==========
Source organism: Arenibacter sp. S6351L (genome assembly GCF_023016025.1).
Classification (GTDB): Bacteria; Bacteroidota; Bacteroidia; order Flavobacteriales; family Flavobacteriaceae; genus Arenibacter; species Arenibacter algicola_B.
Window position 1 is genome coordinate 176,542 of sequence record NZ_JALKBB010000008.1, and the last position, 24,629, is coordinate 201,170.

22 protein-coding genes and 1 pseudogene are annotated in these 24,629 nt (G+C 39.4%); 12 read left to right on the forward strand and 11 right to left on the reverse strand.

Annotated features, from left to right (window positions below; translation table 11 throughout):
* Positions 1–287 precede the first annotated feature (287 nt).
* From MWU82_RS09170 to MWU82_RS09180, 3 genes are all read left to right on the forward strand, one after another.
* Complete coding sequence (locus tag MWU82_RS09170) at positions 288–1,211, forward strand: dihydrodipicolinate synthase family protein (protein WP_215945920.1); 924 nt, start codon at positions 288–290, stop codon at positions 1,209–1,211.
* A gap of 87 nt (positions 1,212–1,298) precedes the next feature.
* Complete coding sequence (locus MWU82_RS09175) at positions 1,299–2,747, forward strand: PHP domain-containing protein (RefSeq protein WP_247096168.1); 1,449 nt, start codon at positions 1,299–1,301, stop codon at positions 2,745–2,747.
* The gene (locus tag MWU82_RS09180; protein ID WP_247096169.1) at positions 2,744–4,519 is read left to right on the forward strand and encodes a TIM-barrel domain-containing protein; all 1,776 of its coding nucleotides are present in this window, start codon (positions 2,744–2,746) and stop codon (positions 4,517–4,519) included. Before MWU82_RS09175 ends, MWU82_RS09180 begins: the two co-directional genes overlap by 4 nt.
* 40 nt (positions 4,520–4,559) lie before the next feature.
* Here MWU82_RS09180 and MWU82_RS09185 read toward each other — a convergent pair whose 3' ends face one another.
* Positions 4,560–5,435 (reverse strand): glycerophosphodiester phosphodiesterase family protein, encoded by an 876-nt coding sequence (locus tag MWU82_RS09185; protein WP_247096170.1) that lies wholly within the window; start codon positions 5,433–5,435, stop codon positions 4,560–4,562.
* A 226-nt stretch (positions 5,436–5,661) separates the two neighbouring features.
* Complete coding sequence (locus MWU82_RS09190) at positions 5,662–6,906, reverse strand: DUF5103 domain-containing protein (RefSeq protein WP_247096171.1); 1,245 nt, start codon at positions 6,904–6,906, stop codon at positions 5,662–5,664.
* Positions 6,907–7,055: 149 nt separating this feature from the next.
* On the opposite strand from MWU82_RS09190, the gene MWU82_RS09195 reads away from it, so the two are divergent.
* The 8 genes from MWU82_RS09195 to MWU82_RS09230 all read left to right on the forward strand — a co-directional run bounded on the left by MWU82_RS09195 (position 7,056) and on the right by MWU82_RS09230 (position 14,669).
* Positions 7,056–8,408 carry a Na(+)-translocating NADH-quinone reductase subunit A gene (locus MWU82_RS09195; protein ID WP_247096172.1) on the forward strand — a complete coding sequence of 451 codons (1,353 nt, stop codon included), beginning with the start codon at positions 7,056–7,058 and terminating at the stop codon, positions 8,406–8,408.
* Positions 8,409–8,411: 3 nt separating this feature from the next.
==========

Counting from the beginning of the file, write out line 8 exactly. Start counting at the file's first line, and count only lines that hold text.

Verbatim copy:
* Complete coding sequence (locus tag MWU82_RS09170) at positions 288–1,211, forward strand: dihydrodipicolinate synthase family protein (protein WP_215945920.1); 924 nt, start codon at positions 288–290, stop codon at positions 1,209–1,211.